THE STRE(A)M LAB @ P.S. 115
On Makerspaces and Project-Based Learning:
I define a makerspace as any space in a school that supplies hands-on materials for students to collaborate, create, and build projects that are connected to what they'relearning in their core academic classes. The idea is that by producing actual objects created with their studies, they will have a stronger grasp and understanding on what they're learning. Some makerspaces have high-end technology, while others have really simple components and materials such as cardboard. In both extremes, the success of a makerspace depends on how educators connect projects to what they are striving to teach kids.
What is Project-Based Learning?
Project-based learning is a teaching method that deepens student understanding and broadens each child's learning experience by designing real-world projects connected to student's current curricula studies. Some examples of project-based learning could be:
- Having students develop a "radio station" and podcast book reports.
- Showing understanding of measurement, arithmetic, and early algebra concepts by constructing bridges, towers, houses, etc made from Popsicle sticks, cardboard, toothpicks, spaghetti, etc.
- Allowing students to explore the steps of the scientific method by creating their own product and running a "Shark Tank" themed assessment of their work.
- Running full scale, cross-curricular, science projects connected directly to a fictional text that students are working with in ELA.
Great, But When Do I Have Time?
This seems to be a recurring question: I like the idea, but I'm already inundated with work, test prep, etc. How can I do this?
The simple truth is this: When project-based learning is done well, it isn't an additional supplement to your work. It becomes the work.
Simple Steps To Make PBL an Integral Part of Your Teaching:
- Know Your Curriculum Map
- Identify Areas Where You Would Usually Assess Students
- Research and Prepare Project Idea for that area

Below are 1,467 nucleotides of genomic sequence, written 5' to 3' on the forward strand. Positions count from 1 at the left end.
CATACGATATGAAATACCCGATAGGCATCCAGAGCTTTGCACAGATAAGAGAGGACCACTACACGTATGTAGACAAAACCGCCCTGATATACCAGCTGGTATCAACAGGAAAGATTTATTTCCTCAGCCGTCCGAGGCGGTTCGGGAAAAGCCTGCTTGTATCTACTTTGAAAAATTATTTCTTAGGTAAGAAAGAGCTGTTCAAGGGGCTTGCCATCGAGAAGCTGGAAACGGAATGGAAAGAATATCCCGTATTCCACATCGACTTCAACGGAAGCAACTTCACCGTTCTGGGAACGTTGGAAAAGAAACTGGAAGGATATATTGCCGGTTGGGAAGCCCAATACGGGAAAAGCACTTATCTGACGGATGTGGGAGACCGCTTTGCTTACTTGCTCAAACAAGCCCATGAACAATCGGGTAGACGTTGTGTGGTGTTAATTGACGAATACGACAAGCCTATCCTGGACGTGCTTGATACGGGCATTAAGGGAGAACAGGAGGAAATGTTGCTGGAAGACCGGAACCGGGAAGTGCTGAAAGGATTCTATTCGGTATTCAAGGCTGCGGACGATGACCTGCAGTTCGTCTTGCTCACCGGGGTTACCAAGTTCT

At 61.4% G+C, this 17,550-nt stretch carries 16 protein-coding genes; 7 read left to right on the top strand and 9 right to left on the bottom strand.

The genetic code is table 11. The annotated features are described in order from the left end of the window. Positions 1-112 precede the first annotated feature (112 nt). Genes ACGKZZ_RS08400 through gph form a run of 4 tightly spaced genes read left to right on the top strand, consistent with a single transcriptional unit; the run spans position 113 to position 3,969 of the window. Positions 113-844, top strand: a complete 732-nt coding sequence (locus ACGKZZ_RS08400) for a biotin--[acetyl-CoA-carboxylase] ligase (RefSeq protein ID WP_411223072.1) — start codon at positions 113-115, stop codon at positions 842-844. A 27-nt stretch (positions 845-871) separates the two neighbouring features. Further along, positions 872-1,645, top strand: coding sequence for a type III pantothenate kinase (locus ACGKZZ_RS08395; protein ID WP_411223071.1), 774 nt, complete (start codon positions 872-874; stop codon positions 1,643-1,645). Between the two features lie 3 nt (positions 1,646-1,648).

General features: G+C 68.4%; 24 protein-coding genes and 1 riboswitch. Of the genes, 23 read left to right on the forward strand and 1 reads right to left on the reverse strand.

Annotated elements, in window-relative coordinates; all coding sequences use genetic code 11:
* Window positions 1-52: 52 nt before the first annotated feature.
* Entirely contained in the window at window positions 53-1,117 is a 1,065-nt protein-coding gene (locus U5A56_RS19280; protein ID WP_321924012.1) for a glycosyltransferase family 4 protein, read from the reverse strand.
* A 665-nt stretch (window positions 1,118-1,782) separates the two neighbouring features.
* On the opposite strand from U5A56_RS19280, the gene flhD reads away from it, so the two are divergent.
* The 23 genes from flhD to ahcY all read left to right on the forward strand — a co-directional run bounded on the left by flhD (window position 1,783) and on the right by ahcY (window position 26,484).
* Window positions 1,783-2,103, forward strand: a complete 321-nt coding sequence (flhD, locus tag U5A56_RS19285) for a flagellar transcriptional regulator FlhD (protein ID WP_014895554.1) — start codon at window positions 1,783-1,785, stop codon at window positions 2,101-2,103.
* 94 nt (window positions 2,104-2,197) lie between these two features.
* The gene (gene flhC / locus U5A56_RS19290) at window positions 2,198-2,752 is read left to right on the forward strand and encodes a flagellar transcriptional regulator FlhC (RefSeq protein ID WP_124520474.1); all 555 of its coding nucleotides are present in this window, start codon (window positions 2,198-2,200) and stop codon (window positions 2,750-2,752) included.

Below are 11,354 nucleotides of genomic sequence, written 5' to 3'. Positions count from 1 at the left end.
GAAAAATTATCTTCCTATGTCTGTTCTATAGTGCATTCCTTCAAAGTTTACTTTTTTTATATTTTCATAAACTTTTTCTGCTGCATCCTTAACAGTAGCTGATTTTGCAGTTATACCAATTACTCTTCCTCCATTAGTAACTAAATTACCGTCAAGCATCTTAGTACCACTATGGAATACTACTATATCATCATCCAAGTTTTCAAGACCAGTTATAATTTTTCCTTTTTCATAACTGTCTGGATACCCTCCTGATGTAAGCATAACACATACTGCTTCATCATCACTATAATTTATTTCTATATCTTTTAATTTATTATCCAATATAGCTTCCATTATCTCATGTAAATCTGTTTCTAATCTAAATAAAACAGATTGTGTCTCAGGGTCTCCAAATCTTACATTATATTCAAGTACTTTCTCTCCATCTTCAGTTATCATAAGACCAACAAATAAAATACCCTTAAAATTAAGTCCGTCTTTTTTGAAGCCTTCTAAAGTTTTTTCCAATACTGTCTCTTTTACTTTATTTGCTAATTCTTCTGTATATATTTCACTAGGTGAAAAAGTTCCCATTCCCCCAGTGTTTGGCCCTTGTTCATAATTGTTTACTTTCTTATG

- Design with outcome in mind
- Develop writing exercise to accompany project, in order to a) test for understanding AND b) help strengthen literacy
- Reward students for effort and offer meaningful feedback
I don't think there can be a definitive list of inspiring sites to help bring Maker Education and Project-Based Learning into your classroom. Consider this a stepping stone, a first step in turning your classroom into a place of wonder, innovation, and project-based greatness:
The Big Names:
Pinterest: Harness the powers of Pinterest in order to find a connection between what you're learning about and manageable projects to bring into your lesson or unit. The key to a good search return is modifying your search terms to closely match what you're trying to create. If you just did a unit on birds, simply searching birdhouse won't be good enough. Think about materials available-- what about recycled bottle birdhouse ? Now we're talking!
Facebook: Facebook users can simply search "project-based learning" or "makerED" in order to find other cool educators who are doing stuff you might be interested in adopting.
How-To's and Inspiration:
Toys From Trash is not only an amazing story of innovation, its a great resource for finding tons of projects that'll fit into any unit of study.
Instructables: Instructables offers great, well, instructions for just about anything. Use this site to its fullest potential and not only will you find yourself wowing your students, you'll wind up doing a project or two yourself.
PBS KIDS: There are a lot of hands-on projects ranging from arts and crafts to engineering activities on this increasingly awesome site.
A REALLY INSPIRING DOCUMENTARY:
Grab some popcorn and take a few minutes to watch, Caine's Arcade. I bet you you will leave ready to make great projects with your kids!!!